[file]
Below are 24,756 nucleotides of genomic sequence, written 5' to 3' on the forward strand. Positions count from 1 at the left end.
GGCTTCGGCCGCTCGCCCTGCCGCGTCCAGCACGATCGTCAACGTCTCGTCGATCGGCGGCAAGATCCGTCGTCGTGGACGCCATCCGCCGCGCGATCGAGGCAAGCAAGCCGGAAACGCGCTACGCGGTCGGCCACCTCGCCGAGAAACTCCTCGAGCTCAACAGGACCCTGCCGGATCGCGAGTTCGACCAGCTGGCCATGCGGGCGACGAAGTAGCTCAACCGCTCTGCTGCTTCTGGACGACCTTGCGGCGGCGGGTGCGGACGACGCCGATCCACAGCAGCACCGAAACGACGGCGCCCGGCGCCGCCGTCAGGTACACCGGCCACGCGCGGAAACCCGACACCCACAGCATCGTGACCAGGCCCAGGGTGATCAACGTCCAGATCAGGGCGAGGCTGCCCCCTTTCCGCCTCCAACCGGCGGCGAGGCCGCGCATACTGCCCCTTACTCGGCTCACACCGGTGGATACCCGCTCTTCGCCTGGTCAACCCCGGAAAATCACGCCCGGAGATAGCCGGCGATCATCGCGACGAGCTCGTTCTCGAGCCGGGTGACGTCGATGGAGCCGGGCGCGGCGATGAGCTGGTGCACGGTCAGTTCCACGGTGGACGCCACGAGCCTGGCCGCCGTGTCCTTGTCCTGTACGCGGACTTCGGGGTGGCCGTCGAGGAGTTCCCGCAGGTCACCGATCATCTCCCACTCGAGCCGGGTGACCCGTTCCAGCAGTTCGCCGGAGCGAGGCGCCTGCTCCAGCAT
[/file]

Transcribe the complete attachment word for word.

Below are 24,756 nucleotides of genomic sequence, written 5' to 3' on the forward strand. Positions count from 1 at the left end.
GGCTTCGGCCGCTCGCCCTGCCGCGTCCAGCACGATCGTCAACGTCTCGTCGATCGGCGGCAAGATCCGTCGTCGTGGACGCCATCCGCCGCGCGATCGAGGCAAGCAAGCCGGAAACGCGCTACGCGGTCGGCCACCTCGCCGAGAAACTCCTCGAGCTCAACAGGACCCTGCCGGATCGCGAGTTCGACCAGCTGGCCATGCGGGCGACGAAGTAGCTCAACCGCTCTGCTGCTTCTGGACGACCTTGCGGCGGCGGGTGCGGACGACGCCGATCCACAGCAGCACCGAAACGACGGCGCCCGGCGCCGCCGTCAGGTACACCGGCCACGCGCGGAAACCCGACACCCACAGCATCGTGACCAGGCCCAGGGTGATCAACGTCCAGATCAGGGCGAGGCTGCCCCCTTTCCGCCTCCAACCGGCGGCGAGGCCGCGCATACTGCCCCTTACTCGGCTCACACCGGTGGATACCCGCTCTTCGCCTGGTCAACCCCGGAAAATCACGCCCGGAGATAGCCGGCGATCATCGCGACGAGCTCGTTCTCGAGCCGGGTGACGTCGATGGAGCCGGGCGCGGCGATGAGCTGGTGCACGGTCAGTTCCACGGTGGACGCCACGAGCCTGGCCGCCGTGTCCTTGTCCTGTACGCGGACTTCGGGGTGGCCGTCGAGGAGTTCCCGCAGGTCACCGATCATCTCCCACTCGAGCCGGGTGACCCGTTCCAGCAGTTCGCCGGAGCGAGGCGCCTGCTCCAGCAT